Why I Compete

“Live the lifestyle instead of paying lip service to the lifesytle. Live with commitment. With emotional content. Live whatever life you choose honestly. Give up this renaissance man, dilettante bullshit of doing a lot of different things (and none of them very well by real standards). Get to the guts of one thing; accept, without casuistry, the responsability of making a choice.”
― Mark Twight

Let me be clear. In no way do I believe everyone needs to compete. People train for many different reasons, all of them deeply personal and occasionally well thought out. This is simply some of my thoughts on my choices.

First off I am not a big competitor, I do it rarely. I’m 44 years old, I have a career a family and a full life. I have no aspirations of making a living from jiu jitsu or going to ADCC. But it is something I do. The picture above is me winning my division for the first time ever. I’ve had to concede matches due to injury, I’v been fucked on points, and I’ve been beaten cleanly by people better than me at that moment several times. I’ve cut weight only to have divisions combined, I’ve lost to kid’s my sons age. I’ve had nerves, adrenaline dumps, and other matches where I calmly had the shit beat out of me. Over and over I have paid good money to sit around all day in some sportsplex waiting for my division to be called. My first match ever as a 30 something year old white belt I got blast doubled by a collegiate wrestler.

So why?

In the beginning I kinda thought I had to. I mean I was there learning this art because of getting my shit pushed in at ECQC. Everyone was competing at the gym, it was just what you did. I had this misconceived notion that I had to win against all the white belts before I could get a blue belt. I had something to prove. Competition, and time, beat that out of me.

Sometime perhaps late blue belt I was preparing for a local NAGA. I was in the changing room, exhausted coming out of the shower. One of those training sessions where you struggle to get your clothes on after. Where you may never catch your breathe again. Where I gave my all and left with only doubts about what the fuck I was doing. We had a brown belt visiting with us that I had gotten along with. He asked me about the competition I was going to. I told him, dude you should come, your so fucking good its going to be a great time. No no no he says, I don’t compete. Why I ask him? Then he tells me, he had competed at white belt, he didn’t do well, the nerves got to him, and he just never did it after that. Then what he says to me is this , that now he wishes he hadn’t stopped, because he might like to but its been so many years since hes done it he felt too far removed.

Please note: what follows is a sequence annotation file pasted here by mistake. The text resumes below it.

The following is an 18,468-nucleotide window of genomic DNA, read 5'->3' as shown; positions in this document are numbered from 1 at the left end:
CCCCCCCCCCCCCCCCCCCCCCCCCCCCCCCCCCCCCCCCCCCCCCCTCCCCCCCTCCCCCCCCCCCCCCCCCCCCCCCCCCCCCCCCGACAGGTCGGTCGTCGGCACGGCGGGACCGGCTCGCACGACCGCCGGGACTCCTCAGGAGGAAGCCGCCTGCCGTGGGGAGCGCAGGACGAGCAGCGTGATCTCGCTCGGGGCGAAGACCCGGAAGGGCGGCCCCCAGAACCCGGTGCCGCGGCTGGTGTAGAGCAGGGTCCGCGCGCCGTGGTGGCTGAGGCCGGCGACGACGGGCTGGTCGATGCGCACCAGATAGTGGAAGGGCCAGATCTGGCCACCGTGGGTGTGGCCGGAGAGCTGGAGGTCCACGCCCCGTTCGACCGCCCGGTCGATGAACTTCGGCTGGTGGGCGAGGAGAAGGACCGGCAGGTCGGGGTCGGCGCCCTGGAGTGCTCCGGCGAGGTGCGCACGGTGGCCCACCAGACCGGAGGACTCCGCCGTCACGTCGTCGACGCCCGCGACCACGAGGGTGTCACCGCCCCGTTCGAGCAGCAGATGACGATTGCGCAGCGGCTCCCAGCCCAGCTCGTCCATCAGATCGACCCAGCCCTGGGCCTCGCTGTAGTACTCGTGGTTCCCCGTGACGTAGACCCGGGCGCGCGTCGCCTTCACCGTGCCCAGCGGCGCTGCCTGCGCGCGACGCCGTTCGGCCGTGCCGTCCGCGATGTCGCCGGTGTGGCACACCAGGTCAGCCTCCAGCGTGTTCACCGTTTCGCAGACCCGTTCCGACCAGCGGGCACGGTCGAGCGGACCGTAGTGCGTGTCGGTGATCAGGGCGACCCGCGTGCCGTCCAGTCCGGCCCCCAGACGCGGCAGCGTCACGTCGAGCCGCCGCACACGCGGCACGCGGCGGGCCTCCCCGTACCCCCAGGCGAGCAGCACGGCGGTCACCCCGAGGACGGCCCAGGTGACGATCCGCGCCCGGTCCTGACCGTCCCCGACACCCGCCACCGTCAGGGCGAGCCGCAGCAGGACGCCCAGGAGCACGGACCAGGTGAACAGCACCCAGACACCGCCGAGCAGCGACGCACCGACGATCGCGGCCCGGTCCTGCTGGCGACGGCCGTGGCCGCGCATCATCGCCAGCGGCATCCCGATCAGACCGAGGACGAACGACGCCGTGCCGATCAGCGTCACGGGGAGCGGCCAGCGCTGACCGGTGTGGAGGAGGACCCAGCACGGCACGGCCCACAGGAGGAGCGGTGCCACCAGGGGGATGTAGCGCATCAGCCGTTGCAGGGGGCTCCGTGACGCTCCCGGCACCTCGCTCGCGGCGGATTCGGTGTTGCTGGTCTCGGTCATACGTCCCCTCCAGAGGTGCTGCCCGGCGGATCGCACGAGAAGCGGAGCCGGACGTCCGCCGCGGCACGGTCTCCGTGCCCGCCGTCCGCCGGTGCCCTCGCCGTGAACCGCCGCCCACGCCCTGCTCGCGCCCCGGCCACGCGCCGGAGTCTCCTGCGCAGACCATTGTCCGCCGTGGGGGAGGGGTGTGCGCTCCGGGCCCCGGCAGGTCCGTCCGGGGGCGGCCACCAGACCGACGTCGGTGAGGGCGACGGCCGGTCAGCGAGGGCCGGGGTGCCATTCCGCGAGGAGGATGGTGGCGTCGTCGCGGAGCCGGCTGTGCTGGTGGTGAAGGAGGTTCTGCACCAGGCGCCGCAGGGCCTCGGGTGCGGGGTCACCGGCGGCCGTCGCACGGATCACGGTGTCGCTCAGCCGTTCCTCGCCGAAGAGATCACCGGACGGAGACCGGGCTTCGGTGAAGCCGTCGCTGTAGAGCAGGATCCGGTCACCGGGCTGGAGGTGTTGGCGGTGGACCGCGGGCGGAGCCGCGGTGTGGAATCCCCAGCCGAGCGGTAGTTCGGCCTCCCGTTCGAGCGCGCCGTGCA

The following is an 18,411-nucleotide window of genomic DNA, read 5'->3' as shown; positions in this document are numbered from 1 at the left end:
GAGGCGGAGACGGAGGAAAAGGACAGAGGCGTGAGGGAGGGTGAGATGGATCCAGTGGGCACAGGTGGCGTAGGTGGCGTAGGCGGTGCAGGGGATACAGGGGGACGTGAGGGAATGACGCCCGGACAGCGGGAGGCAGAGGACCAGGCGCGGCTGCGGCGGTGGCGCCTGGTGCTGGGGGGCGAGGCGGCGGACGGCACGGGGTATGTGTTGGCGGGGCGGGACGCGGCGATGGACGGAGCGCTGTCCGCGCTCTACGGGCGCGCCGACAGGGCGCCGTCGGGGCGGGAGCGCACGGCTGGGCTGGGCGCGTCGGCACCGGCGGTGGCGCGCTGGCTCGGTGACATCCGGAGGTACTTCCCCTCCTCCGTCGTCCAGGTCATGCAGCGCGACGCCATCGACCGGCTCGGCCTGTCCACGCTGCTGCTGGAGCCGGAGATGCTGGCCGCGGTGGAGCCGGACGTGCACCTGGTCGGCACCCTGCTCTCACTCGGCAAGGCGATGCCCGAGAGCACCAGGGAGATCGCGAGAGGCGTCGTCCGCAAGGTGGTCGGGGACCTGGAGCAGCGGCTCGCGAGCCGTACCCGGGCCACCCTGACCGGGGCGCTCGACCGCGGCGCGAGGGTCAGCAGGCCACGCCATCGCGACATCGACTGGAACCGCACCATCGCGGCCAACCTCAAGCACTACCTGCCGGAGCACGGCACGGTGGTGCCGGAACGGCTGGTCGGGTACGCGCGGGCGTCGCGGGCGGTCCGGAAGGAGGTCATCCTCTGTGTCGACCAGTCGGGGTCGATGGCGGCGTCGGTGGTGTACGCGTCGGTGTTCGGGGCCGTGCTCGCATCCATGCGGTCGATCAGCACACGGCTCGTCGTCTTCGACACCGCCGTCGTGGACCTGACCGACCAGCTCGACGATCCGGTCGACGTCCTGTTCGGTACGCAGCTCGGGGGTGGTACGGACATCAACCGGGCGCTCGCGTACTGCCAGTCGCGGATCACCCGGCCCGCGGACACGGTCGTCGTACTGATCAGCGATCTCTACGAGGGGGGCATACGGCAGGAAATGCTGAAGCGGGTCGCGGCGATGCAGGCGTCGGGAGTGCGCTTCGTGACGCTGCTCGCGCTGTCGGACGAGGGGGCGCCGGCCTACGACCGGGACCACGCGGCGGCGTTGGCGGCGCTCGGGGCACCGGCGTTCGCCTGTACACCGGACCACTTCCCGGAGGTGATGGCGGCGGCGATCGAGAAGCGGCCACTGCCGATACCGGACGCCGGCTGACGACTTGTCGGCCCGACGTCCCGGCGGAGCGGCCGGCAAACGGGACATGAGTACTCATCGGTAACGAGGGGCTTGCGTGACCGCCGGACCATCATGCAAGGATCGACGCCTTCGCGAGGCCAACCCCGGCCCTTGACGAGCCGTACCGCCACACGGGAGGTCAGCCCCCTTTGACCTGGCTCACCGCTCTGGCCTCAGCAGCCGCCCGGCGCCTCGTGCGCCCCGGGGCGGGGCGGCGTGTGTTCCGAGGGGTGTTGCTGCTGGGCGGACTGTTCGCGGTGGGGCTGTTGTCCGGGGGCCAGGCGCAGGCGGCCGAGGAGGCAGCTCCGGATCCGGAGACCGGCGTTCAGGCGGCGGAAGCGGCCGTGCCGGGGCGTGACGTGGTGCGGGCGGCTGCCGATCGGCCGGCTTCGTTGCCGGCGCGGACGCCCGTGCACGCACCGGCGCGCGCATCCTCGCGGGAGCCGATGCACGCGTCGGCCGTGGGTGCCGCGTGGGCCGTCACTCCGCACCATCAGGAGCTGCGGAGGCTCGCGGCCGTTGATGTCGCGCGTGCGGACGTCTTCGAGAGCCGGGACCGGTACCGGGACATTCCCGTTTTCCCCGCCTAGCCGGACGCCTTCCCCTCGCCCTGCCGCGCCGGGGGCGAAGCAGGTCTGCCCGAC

Man, that expression of regret. Even if it wasn’t a huge deal, even if it didn’t impact his love of the art, his skill on the mat, or the respect I had for him. Even that little bit of “I wish I had” touched me. I decided I would compete at least once at every belt level. Not cause I need to win anything, not cause I have anything to prove, not to even feel good if I win. But just so years later I won’t wish I had.

That was and has remained the big mover for me. I went to word masters this year and with my previous neck injury I smacked my head on the mat going for a collar drag and lost feeling in my arms. I conceded the match. I thought maybe I should just not do this anymore. But I also felt robbed of the full experience. So I signed up for the IBJJF Nashville Open pictured above.

Life is for living, I don’t intend to come to the end of it with anything left undone. My jiu jitsu is holistic. With or without the gi on, with or without strikes or weapons, or mats for that matter. I want to experience every part of it. No part left out. In my opinion competing is one facet of the many pieces of the full art. I intend to know them all.

I could write on and on about benefits of competing. We all know those. The camaraderie with my team, learning about yourself under pressure. Its no secret that the competitors get better faster than everyone else. There are countless advantages. Whether you treat it as an audit, a test, or just a challenge there are facets to the preparation, the focus, and the aftermath that are not easily replicated by any other means. But that’s not why I do it, even as rarely as I do. I do it because somehow along the way the guy who just didn’t want to be held down against his will again became a martial artist. And my expression of the art requires completeness.

Shawn Lupka

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